When Dogs Don’t Like Each Other

Have you ever met someone to whom you took an immediate dislike? I know I have. Perhaps it’s just something we sense about the other person that raises our hackles. It may happen, at a later date, that we discover we were wrong and become friends. But the same may not be true for our dogs although we experience very similar emotions.

Just as we have with other people, our dogs may sense something about another dog that upsets or angers them. Of course dogs express their dislike differently. They growl, bark, snap and sometimes even attack the other dog. Very often, no matter how hard we try, these dogs can never be friends.

When any type of aggression occurs with another dog just walking by never to be seen again, there’s no problem. But when this happens with a neighbor’s or friend’s dog, things can become very difficult. One solution with a neighbor, is to come to an agreement not to let the dogs out at the same time. As for friends, you may have to meet without the dogs.

One of my friends tried to introduce a third dog into her pack of two. The younger of the two accepted the newcomer, but the older one did not. After many trials and dangerous close encounters for my friend and the dogs, she had to re-home the newcomer. My friend’s solution turned out to be the best for everyone.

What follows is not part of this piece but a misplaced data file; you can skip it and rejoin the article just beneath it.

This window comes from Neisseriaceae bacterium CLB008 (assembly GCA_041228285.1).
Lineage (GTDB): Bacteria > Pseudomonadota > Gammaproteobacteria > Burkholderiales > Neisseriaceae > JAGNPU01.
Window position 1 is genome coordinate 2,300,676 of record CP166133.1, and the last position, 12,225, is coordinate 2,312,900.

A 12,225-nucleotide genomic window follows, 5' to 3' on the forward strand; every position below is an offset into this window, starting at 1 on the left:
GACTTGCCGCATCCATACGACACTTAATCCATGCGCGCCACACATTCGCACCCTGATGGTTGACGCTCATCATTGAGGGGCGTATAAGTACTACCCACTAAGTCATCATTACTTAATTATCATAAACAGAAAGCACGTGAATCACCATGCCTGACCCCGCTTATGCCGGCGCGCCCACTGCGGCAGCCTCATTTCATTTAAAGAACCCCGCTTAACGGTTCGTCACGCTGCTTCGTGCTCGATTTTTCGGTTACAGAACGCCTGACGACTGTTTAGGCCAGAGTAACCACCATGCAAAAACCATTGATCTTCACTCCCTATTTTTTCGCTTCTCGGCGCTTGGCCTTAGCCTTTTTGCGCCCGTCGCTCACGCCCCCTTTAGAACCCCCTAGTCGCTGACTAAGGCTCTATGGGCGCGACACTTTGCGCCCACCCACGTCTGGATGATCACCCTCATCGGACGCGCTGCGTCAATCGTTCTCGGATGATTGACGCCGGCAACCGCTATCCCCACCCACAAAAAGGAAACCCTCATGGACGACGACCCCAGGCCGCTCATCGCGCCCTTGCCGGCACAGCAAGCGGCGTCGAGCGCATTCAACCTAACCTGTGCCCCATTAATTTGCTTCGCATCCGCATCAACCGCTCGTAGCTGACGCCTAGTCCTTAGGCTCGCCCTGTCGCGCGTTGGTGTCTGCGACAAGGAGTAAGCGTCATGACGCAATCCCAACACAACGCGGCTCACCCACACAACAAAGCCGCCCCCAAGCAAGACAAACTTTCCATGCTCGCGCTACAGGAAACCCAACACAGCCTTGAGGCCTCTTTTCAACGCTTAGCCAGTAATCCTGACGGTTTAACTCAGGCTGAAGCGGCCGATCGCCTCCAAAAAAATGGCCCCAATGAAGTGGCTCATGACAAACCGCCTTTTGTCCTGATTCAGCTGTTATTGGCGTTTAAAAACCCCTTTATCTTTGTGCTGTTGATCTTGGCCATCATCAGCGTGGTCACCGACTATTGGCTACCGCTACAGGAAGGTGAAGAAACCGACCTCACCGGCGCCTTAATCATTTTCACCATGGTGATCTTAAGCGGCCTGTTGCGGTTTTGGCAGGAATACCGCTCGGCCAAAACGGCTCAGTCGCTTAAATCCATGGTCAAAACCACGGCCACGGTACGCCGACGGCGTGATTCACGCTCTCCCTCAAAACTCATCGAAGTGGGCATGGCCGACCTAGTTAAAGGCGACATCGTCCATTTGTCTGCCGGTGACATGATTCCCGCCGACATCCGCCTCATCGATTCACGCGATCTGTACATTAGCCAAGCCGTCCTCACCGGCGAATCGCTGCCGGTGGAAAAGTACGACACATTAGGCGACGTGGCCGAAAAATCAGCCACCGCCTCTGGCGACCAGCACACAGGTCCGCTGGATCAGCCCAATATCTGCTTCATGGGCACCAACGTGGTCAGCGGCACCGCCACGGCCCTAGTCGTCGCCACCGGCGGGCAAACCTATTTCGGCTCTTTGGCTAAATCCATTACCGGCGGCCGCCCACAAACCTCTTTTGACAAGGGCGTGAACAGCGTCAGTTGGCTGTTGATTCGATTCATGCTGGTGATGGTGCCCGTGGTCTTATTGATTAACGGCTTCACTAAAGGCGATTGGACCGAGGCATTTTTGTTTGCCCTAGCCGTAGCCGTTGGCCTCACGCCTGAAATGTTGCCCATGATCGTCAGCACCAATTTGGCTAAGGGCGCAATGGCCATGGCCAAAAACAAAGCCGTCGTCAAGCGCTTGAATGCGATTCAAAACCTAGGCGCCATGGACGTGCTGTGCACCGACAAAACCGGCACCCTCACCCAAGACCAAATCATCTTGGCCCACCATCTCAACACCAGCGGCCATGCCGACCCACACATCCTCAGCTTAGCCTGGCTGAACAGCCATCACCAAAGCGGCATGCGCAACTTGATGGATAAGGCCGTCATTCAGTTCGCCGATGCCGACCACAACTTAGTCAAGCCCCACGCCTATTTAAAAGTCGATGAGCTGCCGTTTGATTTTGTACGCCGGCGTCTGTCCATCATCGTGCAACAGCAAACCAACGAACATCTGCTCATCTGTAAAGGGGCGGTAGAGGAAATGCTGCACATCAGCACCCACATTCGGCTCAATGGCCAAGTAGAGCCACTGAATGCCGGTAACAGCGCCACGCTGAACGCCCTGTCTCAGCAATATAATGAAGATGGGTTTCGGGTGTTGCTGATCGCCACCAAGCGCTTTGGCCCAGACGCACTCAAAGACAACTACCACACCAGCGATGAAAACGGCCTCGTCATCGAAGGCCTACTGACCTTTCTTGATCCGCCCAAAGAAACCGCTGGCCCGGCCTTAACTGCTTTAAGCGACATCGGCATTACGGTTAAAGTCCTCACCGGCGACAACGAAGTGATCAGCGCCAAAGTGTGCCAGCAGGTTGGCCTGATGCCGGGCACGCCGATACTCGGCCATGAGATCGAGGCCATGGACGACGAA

There are instances when there is a dominant dog in the pack. As long as the other members of the group respect him/her, problems are usually avoided.

My beloved angel, Quanah, a GSD, was the dominant force in my pack of three. When I introduced my last rescue to the other two, everything was fine. They played together and seemed to get on well. However Quanah did not like when the third member, Cookie, walked past her in the house and she would sometimes snap. Cookie bowed to Quanah’s wishes and although at times I had to walk Cookie past Quanah, aggression was averted and they were good friends otherwise.

The best way to deal with this situation is to consult your veterinarian, dog trainer and/or an animal behaviorist. Your vet may be able to prescribe medication to help with the situation. However the problem may not be able to be resolved. If you find that you do have to re-home a dog, please choose the proper environment for the dog.

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